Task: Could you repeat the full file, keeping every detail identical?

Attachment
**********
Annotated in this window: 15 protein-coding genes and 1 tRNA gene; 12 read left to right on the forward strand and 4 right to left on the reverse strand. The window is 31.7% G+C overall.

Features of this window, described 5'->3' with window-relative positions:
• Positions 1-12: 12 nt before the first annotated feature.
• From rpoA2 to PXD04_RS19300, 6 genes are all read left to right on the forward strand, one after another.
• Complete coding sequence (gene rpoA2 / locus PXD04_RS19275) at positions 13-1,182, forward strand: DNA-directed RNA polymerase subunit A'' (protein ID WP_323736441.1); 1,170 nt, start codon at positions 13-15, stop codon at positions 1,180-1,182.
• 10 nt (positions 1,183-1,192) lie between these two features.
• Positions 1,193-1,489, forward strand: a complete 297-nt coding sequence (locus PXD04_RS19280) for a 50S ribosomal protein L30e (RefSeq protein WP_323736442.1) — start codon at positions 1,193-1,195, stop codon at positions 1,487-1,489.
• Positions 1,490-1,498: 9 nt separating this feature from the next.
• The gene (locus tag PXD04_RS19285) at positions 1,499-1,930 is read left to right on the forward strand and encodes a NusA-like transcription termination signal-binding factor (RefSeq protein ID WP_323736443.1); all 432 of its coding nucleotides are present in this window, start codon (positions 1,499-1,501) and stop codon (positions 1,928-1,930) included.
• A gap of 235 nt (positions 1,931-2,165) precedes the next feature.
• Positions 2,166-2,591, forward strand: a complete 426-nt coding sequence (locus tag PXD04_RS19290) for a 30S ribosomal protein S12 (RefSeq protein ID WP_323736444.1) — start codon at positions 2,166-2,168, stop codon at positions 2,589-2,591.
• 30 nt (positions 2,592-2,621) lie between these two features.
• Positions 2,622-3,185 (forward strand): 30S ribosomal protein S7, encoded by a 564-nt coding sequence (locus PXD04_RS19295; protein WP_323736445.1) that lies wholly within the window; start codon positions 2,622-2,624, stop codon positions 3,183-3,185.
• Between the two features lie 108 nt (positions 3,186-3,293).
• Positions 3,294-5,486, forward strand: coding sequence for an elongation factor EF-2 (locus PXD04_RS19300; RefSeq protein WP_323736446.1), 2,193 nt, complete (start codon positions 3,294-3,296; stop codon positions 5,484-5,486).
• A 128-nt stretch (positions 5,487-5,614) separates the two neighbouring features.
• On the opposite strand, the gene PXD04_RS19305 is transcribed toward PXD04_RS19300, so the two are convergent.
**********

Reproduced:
Annotated in this window: 15 protein-coding genes and 1 tRNA gene; 12 read left to right on the forward strand and 4 right to left on the reverse strand. The window is 31.7% G+C overall.

Features of this window, described 5'->3' with window-relative positions:
• Positions 1-12: 12 nt before the first annotated feature.
• From rpoA2 to PXD04_RS19300, 6 genes are all read left to right on the forward strand, one after another.
• Complete coding sequence (gene rpoA2 / locus PXD04_RS19275) at positions 13-1,182, forward strand: DNA-directed RNA polymerase subunit A'' (protein ID WP_323736441.1); 1,170 nt, start codon at positions 13-15, stop codon at positions 1,180-1,182.
• 10 nt (positions 1,183-1,192) lie between these two features.
• Positions 1,193-1,489, forward strand: a complete 297-nt coding sequence (locus PXD04_RS19280) for a 50S ribosomal protein L30e (RefSeq protein WP_323736442.1) — start codon at positions 1,193-1,195, stop codon at positions 1,487-1,489.
• Positions 1,490-1,498: 9 nt separating this feature from the next.
• The gene (locus tag PXD04_RS19285) at positions 1,499-1,930 is read left to right on the forward strand and encodes a NusA-like transcription termination signal-binding factor (RefSeq protein ID WP_323736443.1); all 432 of its coding nucleotides are present in this window, start codon (positions 1,499-1,501) and stop codon (positions 1,928-1,930) included.
• A gap of 235 nt (positions 1,931-2,165) precedes the next feature.
• Positions 2,166-2,591, forward strand: a complete 426-nt coding sequence (locus tag PXD04_RS19290) for a 30S ribosomal protein S12 (RefSeq protein ID WP_323736444.1) — start codon at positions 2,166-2,168, stop codon at positions 2,589-2,591.
• 30 nt (positions 2,592-2,621) lie between these two features.
• Positions 2,622-3,185 (forward strand): 30S ribosomal protein S7, encoded by a 564-nt coding sequence (locus PXD04_RS19295; protein WP_323736445.1) that lies wholly within the window; start codon positions 2,622-2,624, stop codon positions 3,183-3,185.
• Between the two features lie 108 nt (positions 3,186-3,293).
• Positions 3,294-5,486, forward strand: coding sequence for an elongation factor EF-2 (locus PXD04_RS19300; RefSeq protein WP_323736446.1), 2,193 nt, complete (start codon positions 3,294-3,296; stop codon positions 5,484-5,486).
• A 128-nt stretch (positions 5,487-5,614) separates the two neighbouring features.
• On the opposite strand, the gene PXD04_RS19305 is transcribed toward PXD04_RS19300, so the two are convergent.